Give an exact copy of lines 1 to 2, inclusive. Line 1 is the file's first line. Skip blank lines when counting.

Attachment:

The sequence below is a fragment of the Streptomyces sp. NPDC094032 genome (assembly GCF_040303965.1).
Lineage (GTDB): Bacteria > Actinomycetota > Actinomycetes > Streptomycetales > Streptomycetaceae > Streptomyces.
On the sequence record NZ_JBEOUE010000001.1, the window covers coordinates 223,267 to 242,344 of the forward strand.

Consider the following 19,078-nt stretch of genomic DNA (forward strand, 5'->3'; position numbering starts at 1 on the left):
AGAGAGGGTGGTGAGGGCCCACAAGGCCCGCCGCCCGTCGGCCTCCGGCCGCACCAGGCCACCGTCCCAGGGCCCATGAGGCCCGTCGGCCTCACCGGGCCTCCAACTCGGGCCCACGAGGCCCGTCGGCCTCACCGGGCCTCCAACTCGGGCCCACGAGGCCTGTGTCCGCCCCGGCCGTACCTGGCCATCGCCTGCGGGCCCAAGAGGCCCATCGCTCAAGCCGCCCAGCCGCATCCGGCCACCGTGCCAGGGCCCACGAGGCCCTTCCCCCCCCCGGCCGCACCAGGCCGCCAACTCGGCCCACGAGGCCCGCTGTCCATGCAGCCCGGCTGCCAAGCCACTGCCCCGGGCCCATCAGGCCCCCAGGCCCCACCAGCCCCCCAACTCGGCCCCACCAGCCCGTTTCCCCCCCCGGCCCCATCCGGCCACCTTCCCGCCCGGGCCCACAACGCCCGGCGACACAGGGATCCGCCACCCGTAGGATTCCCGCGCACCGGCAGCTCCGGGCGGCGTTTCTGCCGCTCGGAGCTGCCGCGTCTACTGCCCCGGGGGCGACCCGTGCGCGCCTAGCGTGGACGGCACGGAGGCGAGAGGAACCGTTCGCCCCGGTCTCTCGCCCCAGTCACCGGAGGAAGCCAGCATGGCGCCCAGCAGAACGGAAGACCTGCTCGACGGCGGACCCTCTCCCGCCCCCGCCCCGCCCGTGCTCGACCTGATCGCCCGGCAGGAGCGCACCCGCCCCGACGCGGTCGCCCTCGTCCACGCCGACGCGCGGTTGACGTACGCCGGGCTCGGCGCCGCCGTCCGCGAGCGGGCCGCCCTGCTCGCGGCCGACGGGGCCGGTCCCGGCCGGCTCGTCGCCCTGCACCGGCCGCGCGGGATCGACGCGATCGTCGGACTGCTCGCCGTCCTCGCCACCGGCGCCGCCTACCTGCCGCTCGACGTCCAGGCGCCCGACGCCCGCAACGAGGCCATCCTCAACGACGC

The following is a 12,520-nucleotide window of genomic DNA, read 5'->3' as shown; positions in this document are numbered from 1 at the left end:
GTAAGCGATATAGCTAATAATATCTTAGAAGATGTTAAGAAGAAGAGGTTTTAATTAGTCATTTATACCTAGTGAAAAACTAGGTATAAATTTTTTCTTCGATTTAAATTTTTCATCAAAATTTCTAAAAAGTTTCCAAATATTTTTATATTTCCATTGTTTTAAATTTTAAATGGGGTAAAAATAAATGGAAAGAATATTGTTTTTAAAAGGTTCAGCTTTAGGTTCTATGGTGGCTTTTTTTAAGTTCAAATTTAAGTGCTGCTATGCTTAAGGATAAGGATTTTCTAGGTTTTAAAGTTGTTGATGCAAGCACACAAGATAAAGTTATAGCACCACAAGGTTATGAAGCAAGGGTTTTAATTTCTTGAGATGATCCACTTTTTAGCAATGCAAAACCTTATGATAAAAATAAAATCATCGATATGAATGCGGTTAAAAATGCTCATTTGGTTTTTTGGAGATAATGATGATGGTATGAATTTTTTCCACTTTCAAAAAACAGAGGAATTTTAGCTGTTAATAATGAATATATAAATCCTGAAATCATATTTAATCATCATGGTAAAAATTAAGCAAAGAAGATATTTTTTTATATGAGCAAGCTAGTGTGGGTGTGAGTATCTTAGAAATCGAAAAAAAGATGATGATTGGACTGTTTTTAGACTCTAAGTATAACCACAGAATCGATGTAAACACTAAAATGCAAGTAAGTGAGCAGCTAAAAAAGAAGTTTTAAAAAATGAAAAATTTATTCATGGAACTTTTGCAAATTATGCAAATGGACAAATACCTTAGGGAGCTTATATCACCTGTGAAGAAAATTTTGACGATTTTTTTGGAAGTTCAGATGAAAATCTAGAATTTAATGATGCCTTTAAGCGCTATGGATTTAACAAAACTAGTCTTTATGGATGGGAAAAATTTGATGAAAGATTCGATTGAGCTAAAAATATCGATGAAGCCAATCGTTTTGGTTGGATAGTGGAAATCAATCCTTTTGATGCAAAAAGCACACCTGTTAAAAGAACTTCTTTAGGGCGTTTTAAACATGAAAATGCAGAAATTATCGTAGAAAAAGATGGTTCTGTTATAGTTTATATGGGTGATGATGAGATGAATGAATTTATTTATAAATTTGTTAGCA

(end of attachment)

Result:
The sequence below is a fragment of the Streptomyces sp. NPDC094032 genome (assembly GCF_040303965.1).
Lineage (GTDB): Bacteria > Actinomycetota > Actinomycetes > Streptomycetales > Streptomycetaceae > Streptomyces.